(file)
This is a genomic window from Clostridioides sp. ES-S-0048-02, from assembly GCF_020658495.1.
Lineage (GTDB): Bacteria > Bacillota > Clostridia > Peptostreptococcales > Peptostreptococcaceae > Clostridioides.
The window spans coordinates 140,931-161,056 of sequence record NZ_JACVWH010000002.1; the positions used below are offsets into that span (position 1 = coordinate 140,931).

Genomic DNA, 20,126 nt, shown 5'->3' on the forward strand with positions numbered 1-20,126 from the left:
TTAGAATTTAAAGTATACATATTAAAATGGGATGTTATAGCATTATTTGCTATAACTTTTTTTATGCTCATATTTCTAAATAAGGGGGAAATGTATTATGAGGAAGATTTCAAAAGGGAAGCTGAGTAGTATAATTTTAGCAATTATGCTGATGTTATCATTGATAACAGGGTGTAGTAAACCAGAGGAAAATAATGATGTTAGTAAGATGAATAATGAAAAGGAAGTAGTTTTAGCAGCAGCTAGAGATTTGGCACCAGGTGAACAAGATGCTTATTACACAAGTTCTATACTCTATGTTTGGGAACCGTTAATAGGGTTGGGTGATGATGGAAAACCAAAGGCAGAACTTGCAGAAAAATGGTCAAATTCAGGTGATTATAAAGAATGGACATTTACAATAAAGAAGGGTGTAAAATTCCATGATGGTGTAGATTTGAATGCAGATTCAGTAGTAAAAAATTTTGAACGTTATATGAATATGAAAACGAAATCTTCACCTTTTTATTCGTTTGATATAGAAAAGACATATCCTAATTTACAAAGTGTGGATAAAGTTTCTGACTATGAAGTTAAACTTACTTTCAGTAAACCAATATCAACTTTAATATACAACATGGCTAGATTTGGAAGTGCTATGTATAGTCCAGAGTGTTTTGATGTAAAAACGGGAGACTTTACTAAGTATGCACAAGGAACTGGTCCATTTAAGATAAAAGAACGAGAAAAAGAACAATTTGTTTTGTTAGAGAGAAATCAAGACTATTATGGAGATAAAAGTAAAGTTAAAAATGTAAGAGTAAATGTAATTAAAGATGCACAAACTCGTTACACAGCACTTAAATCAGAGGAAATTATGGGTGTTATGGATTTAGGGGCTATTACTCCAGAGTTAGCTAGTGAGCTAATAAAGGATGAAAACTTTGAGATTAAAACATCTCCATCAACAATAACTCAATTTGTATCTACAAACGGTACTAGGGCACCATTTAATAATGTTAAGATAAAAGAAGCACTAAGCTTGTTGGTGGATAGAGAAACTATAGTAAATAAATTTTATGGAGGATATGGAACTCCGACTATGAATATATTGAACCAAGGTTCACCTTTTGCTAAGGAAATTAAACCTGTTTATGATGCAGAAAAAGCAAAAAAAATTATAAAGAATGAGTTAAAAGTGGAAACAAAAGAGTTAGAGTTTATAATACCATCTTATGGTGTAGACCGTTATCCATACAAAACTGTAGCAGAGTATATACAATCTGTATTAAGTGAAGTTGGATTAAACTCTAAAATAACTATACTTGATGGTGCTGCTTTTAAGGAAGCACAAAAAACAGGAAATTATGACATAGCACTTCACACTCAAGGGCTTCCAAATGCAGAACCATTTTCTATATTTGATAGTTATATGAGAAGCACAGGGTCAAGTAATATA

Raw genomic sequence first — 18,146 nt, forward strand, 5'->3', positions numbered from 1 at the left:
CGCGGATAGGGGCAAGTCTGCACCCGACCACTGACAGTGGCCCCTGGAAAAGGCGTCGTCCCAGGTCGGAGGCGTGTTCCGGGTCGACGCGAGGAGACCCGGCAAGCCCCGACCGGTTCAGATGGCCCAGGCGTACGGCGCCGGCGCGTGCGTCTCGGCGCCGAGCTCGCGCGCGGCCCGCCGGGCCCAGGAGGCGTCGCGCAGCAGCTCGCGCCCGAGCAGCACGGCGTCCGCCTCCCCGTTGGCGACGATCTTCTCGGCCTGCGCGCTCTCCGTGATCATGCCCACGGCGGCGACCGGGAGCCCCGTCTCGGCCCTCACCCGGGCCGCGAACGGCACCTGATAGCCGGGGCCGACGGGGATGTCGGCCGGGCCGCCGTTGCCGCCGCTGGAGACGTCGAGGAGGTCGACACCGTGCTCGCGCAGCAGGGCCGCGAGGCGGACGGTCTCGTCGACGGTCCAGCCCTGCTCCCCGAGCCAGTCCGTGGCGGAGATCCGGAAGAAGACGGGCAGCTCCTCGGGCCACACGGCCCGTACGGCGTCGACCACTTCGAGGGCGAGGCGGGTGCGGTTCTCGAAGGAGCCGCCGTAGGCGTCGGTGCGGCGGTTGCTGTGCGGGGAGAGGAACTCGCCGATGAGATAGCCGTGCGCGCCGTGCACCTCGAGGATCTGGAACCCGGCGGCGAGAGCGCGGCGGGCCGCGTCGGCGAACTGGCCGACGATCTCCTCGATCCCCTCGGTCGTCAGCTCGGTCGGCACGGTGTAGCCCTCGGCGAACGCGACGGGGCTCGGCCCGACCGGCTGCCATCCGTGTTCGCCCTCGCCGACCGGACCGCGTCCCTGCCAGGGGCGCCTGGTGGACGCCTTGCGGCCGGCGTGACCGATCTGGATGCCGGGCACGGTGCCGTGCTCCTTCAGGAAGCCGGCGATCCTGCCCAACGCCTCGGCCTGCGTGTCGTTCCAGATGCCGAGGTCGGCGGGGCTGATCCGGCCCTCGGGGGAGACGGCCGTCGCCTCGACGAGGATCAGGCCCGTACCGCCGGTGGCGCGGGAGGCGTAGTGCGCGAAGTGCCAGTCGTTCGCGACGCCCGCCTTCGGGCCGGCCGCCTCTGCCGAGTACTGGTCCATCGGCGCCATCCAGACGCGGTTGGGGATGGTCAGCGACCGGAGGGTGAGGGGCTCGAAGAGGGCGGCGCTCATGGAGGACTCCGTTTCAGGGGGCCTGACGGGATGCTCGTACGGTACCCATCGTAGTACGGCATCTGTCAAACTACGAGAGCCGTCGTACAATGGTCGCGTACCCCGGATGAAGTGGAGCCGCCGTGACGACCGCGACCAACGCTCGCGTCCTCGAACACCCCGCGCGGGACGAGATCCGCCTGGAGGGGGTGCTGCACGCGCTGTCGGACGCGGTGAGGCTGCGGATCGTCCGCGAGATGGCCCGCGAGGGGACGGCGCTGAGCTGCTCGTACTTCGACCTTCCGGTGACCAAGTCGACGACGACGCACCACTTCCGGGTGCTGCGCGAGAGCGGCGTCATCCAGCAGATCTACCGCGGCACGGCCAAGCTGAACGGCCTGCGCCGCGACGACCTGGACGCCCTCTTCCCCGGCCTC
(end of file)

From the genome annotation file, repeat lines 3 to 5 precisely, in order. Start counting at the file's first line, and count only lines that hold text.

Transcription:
The window spans coordinates 140,931-161,056 of sequence record NZ_JACVWH010000002.1; the positions used below are offsets into that span (position 1 = coordinate 140,931).

Genomic DNA, 20,126 nt, shown 5'->3' on the forward strand with positions numbered 1-20,126 from the left:
TTAGAATTTAAAGTATACATATTAAAATGGGATGTTATAGCATTATTTGCTATAACTTTTTTTATGCTCATATTTCTAAATAAGGGGGAAATGTATTATGAGGAAGATTTCAAAAGGGAAGCTGAGTAGTATAATTTTAGCAATTATGCTGATGTTATCATTGATAACAGGGTGTAGTAAACCAGAGGAAAATAATGATGTTAGTAAGATGAATAATGAAAAGGAAGTAGTTTTAGCAGCAGCTAGAGATTTGGCACCAGGTGAACAAGATGCTTATTACACAAGTTCTATACTCTATGTTTGGGAACCGTTAATAGGGTTGGGTGATGATGGAAAACCAAAGGCAGAACTTGCAGAAAAATGGTCAAATTCAGGTGATTATAAAGAATGGACATTTACAATAAAGAAGGGTGTAAAATTCCATGATGGTGTAGATTTGAATGCAGATTCAGTAGTAAAAAATTTTGAACGTTATATGAATATGAAAACGAAATCTTCACCTTTTTATTCGTTTGATATAGAAAAGACATATCCTAATTTACAAAGTGTGGATAAAGTTTCTGACTATGAAGTTAAACTTACTTTCAGTAAACCAATATCAACTTTAATATACAACATGGCTAGATTTGGAAGTGCTATGTATAGTCCAGAGTGTTTTGATGTAAAAACGGGAGACTTTACTAAGTATGCACAAGGAACTGGTCCATTTAAGATAAAAGAACGAGAAAAAGAACAATTTGTTTTGTTAGAGAGAAATCAAGACTATTATGGAGATAAAAGTAAAGTTAAAAATGTAAGAGTAAATGTAATTAAAGATGCACAAACTCGTTACACAGCACTTAAATCAGAGGAAATTATGGGTGTTATGGATTTAGGGGCTATTACTCCAGAGTTAGCTAGTGAGCTAATAAAGGATGAAAACTTTGAGATTAAAACATCTCCATCAACAATAACTCAATTTGTATCTACAAACGGTACTAGGGCACCATTTAATAATGTTAAGATAAAAGAAGCACTAAGCTTGTTGGTGGATAGAGAAACTATAGTAAATAAATTTTATGGAGGATATGGAACTCCGACTATGAATATATTGAACCAAGGTTCACCTTTTGCTAAGGAAATTAAACCTGTTTATGATGCAGAAAAAGCAAAAAAAATTATAAAGAATGAGTTAAAAGTGGAAACAAAAGAGTTAGAGTTTATAATACCATCTTATGGTGTAGACCGTTATCCATACAAAACTGTAGCAGAGTATATACAATCTGTATTAAGTGAAGTTGGATTAAACTCTAAAATAACTATACTTGATGGTGCTGCTTTTAAGGAAGCACAAAAAACAGGAAATTATGACATAGCACTTCACACTCAAGGGCTTCCAAATGCAGAACCATTTTCTATATTTGATAGTTATATGAGAAGCACAGGGTCAAGTAATATA